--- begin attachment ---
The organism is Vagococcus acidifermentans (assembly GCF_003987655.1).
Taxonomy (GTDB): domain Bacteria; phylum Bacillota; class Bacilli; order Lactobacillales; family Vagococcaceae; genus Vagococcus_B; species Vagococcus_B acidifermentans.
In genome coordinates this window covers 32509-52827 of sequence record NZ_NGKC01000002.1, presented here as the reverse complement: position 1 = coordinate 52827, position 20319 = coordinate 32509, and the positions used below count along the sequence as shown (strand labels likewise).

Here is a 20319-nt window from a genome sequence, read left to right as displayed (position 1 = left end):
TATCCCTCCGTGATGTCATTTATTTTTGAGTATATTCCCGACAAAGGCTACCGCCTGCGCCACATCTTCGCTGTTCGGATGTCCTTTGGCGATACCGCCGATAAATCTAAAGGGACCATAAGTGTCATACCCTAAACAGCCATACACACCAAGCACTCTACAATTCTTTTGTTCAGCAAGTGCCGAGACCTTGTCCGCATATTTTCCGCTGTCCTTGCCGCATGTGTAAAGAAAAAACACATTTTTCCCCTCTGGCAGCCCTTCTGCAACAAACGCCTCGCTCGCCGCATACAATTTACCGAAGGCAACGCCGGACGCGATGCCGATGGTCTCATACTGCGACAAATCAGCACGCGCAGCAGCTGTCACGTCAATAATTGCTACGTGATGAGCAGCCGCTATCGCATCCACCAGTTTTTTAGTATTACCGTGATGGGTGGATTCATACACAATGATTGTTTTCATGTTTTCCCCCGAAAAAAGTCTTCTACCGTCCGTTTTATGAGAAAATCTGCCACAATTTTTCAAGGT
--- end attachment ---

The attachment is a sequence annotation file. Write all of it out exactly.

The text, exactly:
The organism is Vagococcus acidifermentans (assembly GCF_003987655.1).
Taxonomy (GTDB): domain Bacteria; phylum Bacillota; class Bacilli; order Lactobacillales; family Vagococcaceae; genus Vagococcus_B; species Vagococcus_B acidifermentans.
In genome coordinates this window covers 32509-52827 of sequence record NZ_NGKC01000002.1, presented here as the reverse complement: position 1 = coordinate 52827, position 20319 = coordinate 32509, and the positions used below count along the sequence as shown (strand labels likewise).

Here is a 20319-nt window from a genome sequence, read left to right as displayed (position 1 = left end):
TATCCCTCCGTGATGTCATTTATTTTTGAGTATATTCCCGACAAAGGCTACCGCCTGCGCCACATCTTCGCTGTTCGGATGTCCTTTGGCGATACCGCCGATAAATCTAAAGGGACCATAAGTGTCATACCCTAAACAGCCATACACACCAAGCACTCTACAATTCTTTTGTTCAGCAAGTGCCGAGACCTTGTCCGCATATTTTCCGCTGTCCTTGCCGCATGTGTAAAGAAAAAACACATTTTTCCCCTCTGGCAGCCCTTCTGCAACAAACGCCTCGCTCGCCGCATACAATTTACCGAAGGCAACGCCGGACGCGATGCCGATGGTCTCATACTGCGACAAATCAGCACGCGCAGCAGCTGTCACGTCAATAATTGCTACGTGATGAGCAGCCGCTATCGCATCCACCAGTTTTTTAGTATTACCGTGATGGGTGGATTCATACACAATGATTGTTTTCATGTTTTCCCCCGAAAAAAGTCTTCTACCGTCCGTTTTATGAGAAAATCTGCCACAATTTTTCAAGGT